Archdiocese Local

Book reintroduces saints in time of need

St. Catherine of Alexandria is invoked against sudden death, and as patroness of unmarried girls, maidens, apologists, craftsmen, educators, knife sharpeners, scholars, scribes, secretaries, lawyers and nurses.

by Jill Ragar Esfeld

MISSION WOODS —  “I think we need these Holy Helpers right now in our time,” said artist Joan Bennett reflecting on the book she recently completed with writer Allison Lunsford, a member of St. Rose Philippine Duchesne Church here.

In the midst of the coronavirus pandemic, Bennett and Lunsford undertook the task of bringing back to “life” the saints who were venerated during the scourge of the Black Plague.

Those saints came to be known as the Fourteen Holy Helpers (see below).

St. George is invoked as the patron saint of England and for the protection of animals from plague, and by soldiers, agricultural workers and horsemen.

The idea for the book grew out of Bennett’s own experience of a very personal miracle.

When the sacred relics of St. Maria Goretti were on tour in the United States, Bennett’s daughter Mary was 26 years old and suffering from celiac disease.

“We lived in the Missouri area at the time, and we went to the cathedral to see the relics,” recalled Bennett. “I begged for [St. Maria’s] intercession for my daughter.

“She was completely healed — obviously, that touched our lives.”

To facilitate her daughter’s consequent devotion to St. Maria, Bennett painted a portrait of the saint.

She took such pleasure in the process that she continued to paint portraits of other saints.

“I love Catholic art,” she explained. “I love my faith. And I love portraits —people’s faces, their eyes especially.

“Over the years, it just kind of developed. I have 276 saint portraits that I’ve done now.”

St. Barbara is invoked against fevers, lightning and sudden death and is the patroness of armorers, architects, artillerymen, firemen, mathematicians, miners, tunnelers, chemical engineers and prisoners.

When Bennett displayed her portraits at shows and different parishes, she would talk with patrons about the saints.

She was surprised to find not many people had heard of the Fourteen Holy Helpers.

“In all of the tens of thousands of canonized saints,” she said, “there are only 14 that have been chosen to have the name of the Holy Helpers.

“I thought of how they came about in the time of plague, and I thought they’re really kind of important for our time.”

Bennett began painting portraits of the Holy Helpers, and consequently was inspired to tell their stories. She wanted to create a book, but she needed a writer.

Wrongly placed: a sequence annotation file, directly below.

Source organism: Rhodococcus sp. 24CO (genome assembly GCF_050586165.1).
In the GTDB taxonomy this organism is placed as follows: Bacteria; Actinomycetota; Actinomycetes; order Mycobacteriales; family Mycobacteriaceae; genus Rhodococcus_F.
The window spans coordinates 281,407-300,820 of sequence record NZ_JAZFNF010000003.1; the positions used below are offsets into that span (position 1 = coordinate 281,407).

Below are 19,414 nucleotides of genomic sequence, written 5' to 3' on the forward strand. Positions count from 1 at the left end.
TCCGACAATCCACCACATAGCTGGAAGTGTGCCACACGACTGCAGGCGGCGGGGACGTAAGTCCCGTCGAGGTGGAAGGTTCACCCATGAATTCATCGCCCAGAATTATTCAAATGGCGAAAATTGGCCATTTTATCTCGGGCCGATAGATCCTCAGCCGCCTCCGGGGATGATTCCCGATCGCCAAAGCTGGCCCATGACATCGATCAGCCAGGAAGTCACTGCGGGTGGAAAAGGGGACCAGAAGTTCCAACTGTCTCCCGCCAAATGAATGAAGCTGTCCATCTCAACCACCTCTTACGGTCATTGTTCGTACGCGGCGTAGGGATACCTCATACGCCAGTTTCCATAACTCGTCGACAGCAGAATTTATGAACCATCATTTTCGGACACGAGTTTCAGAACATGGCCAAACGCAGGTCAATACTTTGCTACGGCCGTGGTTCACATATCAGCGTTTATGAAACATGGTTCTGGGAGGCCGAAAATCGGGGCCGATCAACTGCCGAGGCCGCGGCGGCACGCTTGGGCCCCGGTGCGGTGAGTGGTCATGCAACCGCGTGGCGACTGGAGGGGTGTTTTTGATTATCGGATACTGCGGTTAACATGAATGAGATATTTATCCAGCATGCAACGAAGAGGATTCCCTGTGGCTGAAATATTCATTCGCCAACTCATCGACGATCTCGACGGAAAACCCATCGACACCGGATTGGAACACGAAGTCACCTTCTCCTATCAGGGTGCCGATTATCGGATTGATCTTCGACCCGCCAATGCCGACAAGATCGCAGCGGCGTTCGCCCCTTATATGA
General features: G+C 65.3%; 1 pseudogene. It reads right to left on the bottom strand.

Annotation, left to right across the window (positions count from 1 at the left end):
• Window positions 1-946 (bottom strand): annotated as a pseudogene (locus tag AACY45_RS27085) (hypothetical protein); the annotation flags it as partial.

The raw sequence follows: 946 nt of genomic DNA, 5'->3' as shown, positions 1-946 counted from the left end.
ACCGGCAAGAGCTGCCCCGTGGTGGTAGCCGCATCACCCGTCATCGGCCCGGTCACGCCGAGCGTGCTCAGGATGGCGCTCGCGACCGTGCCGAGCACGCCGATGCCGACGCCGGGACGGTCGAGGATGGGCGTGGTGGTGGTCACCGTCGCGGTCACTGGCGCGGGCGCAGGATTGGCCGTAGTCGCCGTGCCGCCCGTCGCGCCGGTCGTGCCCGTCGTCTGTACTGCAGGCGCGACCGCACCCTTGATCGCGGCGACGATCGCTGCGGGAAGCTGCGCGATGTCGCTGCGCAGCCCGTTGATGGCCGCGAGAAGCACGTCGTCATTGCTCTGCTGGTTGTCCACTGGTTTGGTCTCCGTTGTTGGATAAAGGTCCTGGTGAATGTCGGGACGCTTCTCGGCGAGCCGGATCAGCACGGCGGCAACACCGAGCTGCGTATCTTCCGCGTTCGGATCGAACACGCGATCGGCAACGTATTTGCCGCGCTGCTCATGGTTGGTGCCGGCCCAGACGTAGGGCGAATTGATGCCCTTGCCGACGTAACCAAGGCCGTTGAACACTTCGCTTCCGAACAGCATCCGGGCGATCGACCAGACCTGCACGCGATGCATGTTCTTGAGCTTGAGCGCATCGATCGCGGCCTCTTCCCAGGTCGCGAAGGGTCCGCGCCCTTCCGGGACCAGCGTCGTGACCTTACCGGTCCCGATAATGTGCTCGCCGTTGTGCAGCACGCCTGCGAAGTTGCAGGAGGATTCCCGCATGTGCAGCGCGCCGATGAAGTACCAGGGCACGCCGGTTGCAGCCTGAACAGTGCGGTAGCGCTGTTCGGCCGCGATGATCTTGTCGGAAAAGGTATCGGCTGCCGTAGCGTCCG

Now a resident of Pennsylvania, Bennett had attended St. Rose Philippine Duchesne Church when she lived in the archdiocese and became friends with Lunsford.

“And, so, she brought this idea to me,” said Lunsford. “To write stories that would bring the saints to life and show their personalities.

“That was how the book came about.”

St. Giles is invoked for the making of a good confession, and by cancer patients, those suffering from mental illness, the handicapped and the poor.

Beyond telling vibrant stories of the saints, Lunsford wanted her writing to appeal to every age group.

“That was the intention,” she said. “Older children could read it on their own. Young children could experience it as a read-aloud with their parents.

“And I was really hoping to make it enjoyable for older people as well.”

As Bennett completed the portraits, she sent them to Lunsford for inspiration in writing their stories.

Lunsford did intensive research, relying on sources such as “The Golden Legend,” a collection of hagiographies by Jacobus de Voragine; “Butler’s Lives of the Saints”; and “The Victories of the Martyrs” by St. Alphonsus Ligouri.

The stories were written during the height of the pandemic, and Lunsford developed an accompanying devotion for each Holy Helper.

“Each of the saints has their patronage for different illnesses,” she said. “So, each of them is a very powerful saint on their own.

“All of them together — there is strength in numbers. So, having all 14 of them felt very powerful for something as global as COVID.”

The book was published in July 2021. Bennett and Lunsford hope it becomes a tool for people of all ages to learn about these dynamic saints.

“Joan and I both have felt their help in many situations,” said Lunsford. “And we just want other people to have that help as well.”

Bennett, who believes she has already experienced one miracle, hopes others will understand the help and love available through the intercession of saints.

“They’re our friends, they’ve made it,” she said. “They want to help us make it, too.

“They’re ready, they’re waiting for us to go to them.”

The Fourteen Holy Helpers

These fourteen saints were classified as the “Holy Helpers” during the scourge of the Black Plague in the 1300s:

•    St. Acacius
•    St. Barbara
•    St. Blaise
•    St. Catherine of Alexandria
•    St. Christopher
•    St. Cyriacus
•    St. Denis
•    St. Erasmus
•    St. Eustace
•    St. George
•    St. Giles
•    St. Margaret of Antioch
•    St. Pantaleon
•    St. Vitus

Published by EnRoute Books and Media, “The Fourteen Holy Helpers” is available online through and,  and at many Catholic bookstores.

About the author

Jill Esfeld

Jill Ragar Esfeld received a degree in Writing from Missouri State University and started her profession as a magazine feature writer, but quickly transitioned to technical/instructional writing where she had a successful career spanning more than 20 years. She returned to feature writing when she began freelancing for The Leaven in 2004. Her articles have won several awards from the Catholic Press Association. Jill grew up in Christ the King parish in Kansas City, Missouri; and has been a member of Holy Trinity Parish in Lenexa, Kansas, for 35 years.

Leave a Comment